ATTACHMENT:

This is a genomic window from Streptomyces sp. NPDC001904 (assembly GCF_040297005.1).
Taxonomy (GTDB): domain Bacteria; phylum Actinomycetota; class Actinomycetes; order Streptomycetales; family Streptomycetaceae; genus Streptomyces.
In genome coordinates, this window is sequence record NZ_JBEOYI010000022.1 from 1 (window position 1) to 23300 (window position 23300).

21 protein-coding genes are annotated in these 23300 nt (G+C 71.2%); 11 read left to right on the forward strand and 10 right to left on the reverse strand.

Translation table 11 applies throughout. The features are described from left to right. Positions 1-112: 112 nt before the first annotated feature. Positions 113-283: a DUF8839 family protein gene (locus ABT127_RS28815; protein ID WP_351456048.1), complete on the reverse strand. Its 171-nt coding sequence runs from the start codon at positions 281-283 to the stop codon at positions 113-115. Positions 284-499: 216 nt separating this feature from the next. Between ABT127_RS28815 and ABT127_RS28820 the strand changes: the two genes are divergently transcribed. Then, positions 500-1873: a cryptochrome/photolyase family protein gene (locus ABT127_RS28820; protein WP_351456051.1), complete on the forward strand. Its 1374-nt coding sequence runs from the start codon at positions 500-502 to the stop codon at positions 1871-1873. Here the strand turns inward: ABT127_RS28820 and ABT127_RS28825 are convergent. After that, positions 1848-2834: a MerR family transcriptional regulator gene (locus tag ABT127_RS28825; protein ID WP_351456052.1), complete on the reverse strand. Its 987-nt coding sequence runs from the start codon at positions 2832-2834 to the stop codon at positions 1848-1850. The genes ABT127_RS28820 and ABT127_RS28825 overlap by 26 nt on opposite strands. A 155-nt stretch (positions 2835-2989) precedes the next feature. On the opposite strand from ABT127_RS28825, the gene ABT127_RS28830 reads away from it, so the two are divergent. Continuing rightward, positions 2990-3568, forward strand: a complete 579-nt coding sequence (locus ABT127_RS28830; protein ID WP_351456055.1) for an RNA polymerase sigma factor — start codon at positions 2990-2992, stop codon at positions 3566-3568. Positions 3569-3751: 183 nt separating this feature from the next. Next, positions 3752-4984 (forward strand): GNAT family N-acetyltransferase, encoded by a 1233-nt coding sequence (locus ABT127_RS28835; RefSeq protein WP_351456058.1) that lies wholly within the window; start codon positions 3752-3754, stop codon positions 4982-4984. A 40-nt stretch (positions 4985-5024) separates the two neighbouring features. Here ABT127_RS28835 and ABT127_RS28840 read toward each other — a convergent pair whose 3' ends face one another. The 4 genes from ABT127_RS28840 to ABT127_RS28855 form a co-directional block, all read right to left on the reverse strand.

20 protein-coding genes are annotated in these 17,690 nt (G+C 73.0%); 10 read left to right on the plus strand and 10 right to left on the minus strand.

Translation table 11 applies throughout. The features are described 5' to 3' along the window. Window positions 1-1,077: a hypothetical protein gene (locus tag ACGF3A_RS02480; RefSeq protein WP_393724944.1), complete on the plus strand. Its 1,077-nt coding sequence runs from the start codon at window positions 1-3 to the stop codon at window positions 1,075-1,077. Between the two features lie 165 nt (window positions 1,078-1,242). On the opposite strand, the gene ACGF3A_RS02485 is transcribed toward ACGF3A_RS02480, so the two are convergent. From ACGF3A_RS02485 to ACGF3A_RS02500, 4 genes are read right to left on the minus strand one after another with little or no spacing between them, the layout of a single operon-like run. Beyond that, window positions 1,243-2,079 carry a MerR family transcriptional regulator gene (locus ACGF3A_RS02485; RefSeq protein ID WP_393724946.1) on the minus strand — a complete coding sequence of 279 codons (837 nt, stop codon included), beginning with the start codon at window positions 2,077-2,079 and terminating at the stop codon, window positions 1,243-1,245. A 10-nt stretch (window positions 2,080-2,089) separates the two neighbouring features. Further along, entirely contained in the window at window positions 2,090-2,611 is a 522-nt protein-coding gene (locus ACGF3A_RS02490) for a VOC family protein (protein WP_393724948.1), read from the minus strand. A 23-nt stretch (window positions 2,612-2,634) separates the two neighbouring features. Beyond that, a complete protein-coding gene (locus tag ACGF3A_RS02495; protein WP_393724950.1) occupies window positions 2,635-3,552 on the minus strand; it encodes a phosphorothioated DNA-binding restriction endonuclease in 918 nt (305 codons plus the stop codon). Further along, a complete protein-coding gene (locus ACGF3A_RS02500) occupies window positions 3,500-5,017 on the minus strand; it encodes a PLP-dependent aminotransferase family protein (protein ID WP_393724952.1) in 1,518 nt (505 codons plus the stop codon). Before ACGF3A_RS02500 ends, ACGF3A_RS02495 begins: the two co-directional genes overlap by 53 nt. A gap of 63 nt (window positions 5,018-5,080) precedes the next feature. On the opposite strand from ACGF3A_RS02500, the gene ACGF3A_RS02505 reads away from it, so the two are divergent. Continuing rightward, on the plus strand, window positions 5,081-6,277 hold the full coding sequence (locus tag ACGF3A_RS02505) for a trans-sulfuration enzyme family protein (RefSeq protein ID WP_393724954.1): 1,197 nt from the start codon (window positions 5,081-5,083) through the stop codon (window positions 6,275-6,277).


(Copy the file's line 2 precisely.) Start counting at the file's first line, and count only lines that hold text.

Taxonomy (GTDB): domain Bacteria; phylum Actinomycetota; class Actinomycetes; order Streptomycetales; family Streptomycetaceae; genus Streptomyces.